Hastings & St. Leonards on-line community newspaper
The Sunny Side Up choir in rehearsal (some carers included).

The Sunny Side Up choir in rehearsal (at the front tutor Emily Clark; some carers included).

Combating dementia with music-making

Music is a vital lifeline to dementia sufferers whose cruel illness cuts them off from the rest of the world in many ways. This philosophy is the driving force behind the work of Dementia Support East Sussex as they prepare for their second public concert on Saturday. Cliff Slack, chair of the group, talks to Nick Terdre.

Dementia is a growing phenomenon of alarming proportions, Cliff says – in East Sussex alone the number of those diagnosed with the illness is 100,000, but on top of that there is a vast number of sufferers who have never been diagnosed.

Symptoms such as failing memory and the inability in some to recognise even their own spouse or children are indicative of the walls within which sufferers find themselves immured. It is vital therefore to encourage lines of communication which still work, and music in particular has this power.

Participating in musical activities provides various benefits for dementia sufferers, Cliff says. Those who are silent or less communicative may become more talkative and social; those who are sad and depressed may become happier; those who are less mobile may become more physically active.

Bridging the gap which dementia creates between sufferers and the general population is another key aim of the group, Cliff says. “On the one hand we want to help sufferers mix more with the community, and on the other we want to make the community aware that at bottom people with dementia are no different from anyone else.”

When Dementia Support East Sussex was set up last June, they set themselves the task of providing opportunities for communal sing-alongs. The ball was set rolling with the establishment of sessions at a venue in Bexhill, which were publicised by means of adverts and fliers distributed in public places.

A regular group calling itself Sunny Side Up has now been established – 24 came to the session last Saturday, Cliff says. They also gave its first performance last week when invited to sing at a Christmas extravanganza in Sidley held to launch the Lottery-funded rejuvenation of the town.

“There were 19 in our choir, none of them had ever sung in public before,” Cliff says. “We gathered on the village green at 5 o’clock – some came with their carers, some with their partners. It was a fantastic experience. Now they’re all excited about Saturday’s concert.”

A Nightingale Sang In Berkeley Square - 94-year-old Olwen steals the show.

A Nightingale Sang In Berkeley Square – 94-year-old Olwen steals the show.

Saturday’s concert will be held in the evening at the Christchurch Blacklands Church in Hastings. In addition to Sunny Side Up, the line-up features the Silver Linings, a Hastings-based dementia choir, which, when he saw them last year, gave Cliff the inspiration for starting Dementia Support East Sussex. The show that night was stolen by 94-year-old Olwen, a former vaudeville performer, whose rendition of A Nightingale Sang in Berkeley Square left not a dry eye in the house.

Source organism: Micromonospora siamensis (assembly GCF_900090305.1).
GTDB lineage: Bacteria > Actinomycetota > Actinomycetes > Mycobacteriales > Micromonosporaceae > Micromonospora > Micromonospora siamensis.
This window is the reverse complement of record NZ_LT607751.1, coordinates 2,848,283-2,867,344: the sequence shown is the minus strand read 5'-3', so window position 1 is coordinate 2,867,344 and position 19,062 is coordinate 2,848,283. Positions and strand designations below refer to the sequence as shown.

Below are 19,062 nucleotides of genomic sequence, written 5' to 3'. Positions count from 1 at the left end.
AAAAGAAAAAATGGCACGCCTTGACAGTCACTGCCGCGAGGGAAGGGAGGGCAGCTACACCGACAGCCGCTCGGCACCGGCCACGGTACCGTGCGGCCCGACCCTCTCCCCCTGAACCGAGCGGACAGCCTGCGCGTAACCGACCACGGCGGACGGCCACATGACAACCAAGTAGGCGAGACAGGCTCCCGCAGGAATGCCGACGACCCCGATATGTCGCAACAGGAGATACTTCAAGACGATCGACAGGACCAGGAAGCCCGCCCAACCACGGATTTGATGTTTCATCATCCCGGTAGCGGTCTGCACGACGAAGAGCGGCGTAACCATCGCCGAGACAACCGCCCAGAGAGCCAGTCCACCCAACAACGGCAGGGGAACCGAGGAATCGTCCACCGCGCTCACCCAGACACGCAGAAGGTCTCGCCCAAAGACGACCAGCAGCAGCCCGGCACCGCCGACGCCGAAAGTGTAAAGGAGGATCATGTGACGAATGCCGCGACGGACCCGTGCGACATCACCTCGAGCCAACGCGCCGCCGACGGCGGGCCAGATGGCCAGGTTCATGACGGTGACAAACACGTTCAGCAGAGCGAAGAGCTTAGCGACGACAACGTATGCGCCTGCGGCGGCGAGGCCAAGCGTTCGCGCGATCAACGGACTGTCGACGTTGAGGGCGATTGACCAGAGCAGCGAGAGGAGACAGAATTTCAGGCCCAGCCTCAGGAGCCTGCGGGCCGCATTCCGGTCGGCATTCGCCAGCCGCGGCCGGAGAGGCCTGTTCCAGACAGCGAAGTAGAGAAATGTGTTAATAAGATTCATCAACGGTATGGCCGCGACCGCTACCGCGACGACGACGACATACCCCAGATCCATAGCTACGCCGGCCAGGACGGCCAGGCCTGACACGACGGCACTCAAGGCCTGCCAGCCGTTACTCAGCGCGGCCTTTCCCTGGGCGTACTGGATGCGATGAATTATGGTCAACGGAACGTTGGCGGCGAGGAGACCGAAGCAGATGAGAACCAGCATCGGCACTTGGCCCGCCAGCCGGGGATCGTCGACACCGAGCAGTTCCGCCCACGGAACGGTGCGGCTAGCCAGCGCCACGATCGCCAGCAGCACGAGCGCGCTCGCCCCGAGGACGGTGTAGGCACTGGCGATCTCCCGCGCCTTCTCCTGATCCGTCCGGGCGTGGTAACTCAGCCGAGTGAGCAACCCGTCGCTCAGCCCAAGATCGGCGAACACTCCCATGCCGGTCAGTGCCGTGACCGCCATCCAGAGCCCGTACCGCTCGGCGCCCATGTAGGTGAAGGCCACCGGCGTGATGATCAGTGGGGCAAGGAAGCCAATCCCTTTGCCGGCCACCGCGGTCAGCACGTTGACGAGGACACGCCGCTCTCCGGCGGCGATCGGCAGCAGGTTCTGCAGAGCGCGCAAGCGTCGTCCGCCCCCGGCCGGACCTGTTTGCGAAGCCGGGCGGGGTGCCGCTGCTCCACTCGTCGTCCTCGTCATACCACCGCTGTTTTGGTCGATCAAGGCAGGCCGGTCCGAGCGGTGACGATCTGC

Saturday’s concert also features a long list of groups and musicians only too happy to support the initiative.

Funding for Dementia Support East Sussex has come mainly from the Community Foundation of Surrey, with the Rotary Club of Hastings and the Isabel Blackman Centre also helping. The backing is enough to keep the work going for a year, Cliff says, enabling them, for example, to hire professional tutors – the aspirations are somewhat higher than just having a fun sing-along.

Cliff’s next aim is to set up a singing group in St Leonards, a move which the Isabel Blackman Centre strongly supports. There is also a call for the group’s services further afield. Lewes-based Action in Rural Sussex is supporting them in opening new clubs in rural areas – one has been started in Horam and they have a target-list of others to follow. They are also working with Amicus Horizon to open a club in Sidley in March.

Cliff is concerned at the bleak outlook for dementia sufferers in the face of the new budget cuts. “Next year adult care services will be hard hit by the new round of cuts, and the services available for people with dementia will be adversely affected,” he says. As public funding shrinks, the activities of voluntary groups such as Dementia Support East Sussex become ever more important.

The musical evening takes place on Saturday 12 December at Christchurch Blacklands Church, Laton Road, Hastings TN34 2ET, starting at 7pm. Entry £2. The line-up features Friends in Harmony, Mike & Tim, the Wobblies + A Handful of Ukuleles, Laura Heales, Sunny Side Up, Oresome Sounds, Gale Haffenden, Allsorts, Sheik’s Delight, Silver Linings, Silver Tones, Fiona Hunnisett, Petts Village Choir, Christchurch Blacklands Choir and the Divas. Michael Conn will accompany some of the acts on piano/organ.

Sunny Side Up singing group meets every Saturday, from 10am to 12 noon,
at Centenary House, Church Community Centre, 21 Holliers Hill, Bexhill TN40 2DH.
All dementia sufferers welcome. Contact Cliff Slack on 01424 212 519.

Dementia Support East Sussex website.

Donations can be made by cheque payable to the Hastings and Rother Credit Union at 49 Cambridge Gardens, Hastings  TN34 1EN – please write ‘Dementia Support East Sussex’ on the back.

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Posted 13:14 Thursday, Dec 10, 2015 In: Health Matters

Also in: Health Matters

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